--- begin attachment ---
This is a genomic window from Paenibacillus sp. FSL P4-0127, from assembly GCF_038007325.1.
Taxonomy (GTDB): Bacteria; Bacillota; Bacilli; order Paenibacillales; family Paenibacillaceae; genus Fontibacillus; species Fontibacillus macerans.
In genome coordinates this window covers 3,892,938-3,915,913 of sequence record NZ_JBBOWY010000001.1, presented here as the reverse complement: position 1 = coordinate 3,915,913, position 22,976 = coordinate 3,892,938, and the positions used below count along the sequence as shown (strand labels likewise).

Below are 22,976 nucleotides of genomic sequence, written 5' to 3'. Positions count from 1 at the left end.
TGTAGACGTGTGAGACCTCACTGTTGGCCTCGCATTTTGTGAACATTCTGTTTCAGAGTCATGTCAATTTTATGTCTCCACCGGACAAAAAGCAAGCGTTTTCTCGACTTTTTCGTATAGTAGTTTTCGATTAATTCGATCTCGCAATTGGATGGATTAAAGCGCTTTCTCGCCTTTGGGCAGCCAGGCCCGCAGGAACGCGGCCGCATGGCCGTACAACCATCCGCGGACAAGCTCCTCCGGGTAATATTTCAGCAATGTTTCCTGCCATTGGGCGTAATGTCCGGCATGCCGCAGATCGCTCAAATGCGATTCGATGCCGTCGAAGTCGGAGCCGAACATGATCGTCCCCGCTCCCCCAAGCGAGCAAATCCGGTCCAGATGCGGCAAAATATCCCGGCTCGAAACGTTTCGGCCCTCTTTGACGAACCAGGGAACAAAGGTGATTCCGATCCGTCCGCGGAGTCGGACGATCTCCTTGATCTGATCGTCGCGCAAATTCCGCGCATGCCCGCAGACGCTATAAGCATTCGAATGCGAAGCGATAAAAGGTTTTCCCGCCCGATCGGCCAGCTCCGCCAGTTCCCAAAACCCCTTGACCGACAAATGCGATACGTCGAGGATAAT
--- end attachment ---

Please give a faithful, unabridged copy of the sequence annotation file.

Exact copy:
This is a genomic window from Paenibacillus sp. FSL P4-0127, from assembly GCF_038007325.1.
Taxonomy (GTDB): Bacteria; Bacillota; Bacilli; order Paenibacillales; family Paenibacillaceae; genus Fontibacillus; species Fontibacillus macerans.
In genome coordinates this window covers 3,892,938-3,915,913 of sequence record NZ_JBBOWY010000001.1, presented here as the reverse complement: position 1 = coordinate 3,915,913, position 22,976 = coordinate 3,892,938, and the positions used below count along the sequence as shown (strand labels likewise).

Below are 22,976 nucleotides of genomic sequence, written 5' to 3'. Positions count from 1 at the left end.
TGTAGACGTGTGAGACCTCACTGTTGGCCTCGCATTTTGTGAACATTCTGTTTCAGAGTCATGTCAATTTTATGTCTCCACCGGACAAAAAGCAAGCGTTTTCTCGACTTTTTCGTATAGTAGTTTTCGATTAATTCGATCTCGCAATTGGATGGATTAAAGCGCTTTCTCGCCTTTGGGCAGCCAGGCCCGCAGGAACGCGGCCGCATGGCCGTACAACCATCCGCGGACAAGCTCCTCCGGGTAATATTTCAGCAATGTTTCCTGCCATTGGGCGTAATGTCCGGCATGCCGCAGATCGCTCAAATGCGATTCGATGCCGTCGAAGTCGGAGCCGAACATGATCGTCCCCGCTCCCCCAAGCGAGCAAATCCGGTCCAGATGCGGCAAAATATCCCGGCTCGAAACGTTTCGGCCCTCTTTGACGAACCAGGGAACAAAGGTGATTCCGATCCGTCCGCGGAGTCGGACGATCTCCTTGATCTGATCGTCGCGCAAATTCCGCGCATGCCCGCAGACGCTATAAGCATTCGAATGCGAAGCGATAAAAGGTTTTCCCGCCCGATCGGCCAGCTCCGCCAGTTCCCAAAACCCCTTGACCGACAAATGCGATACGTCGAGGATAAT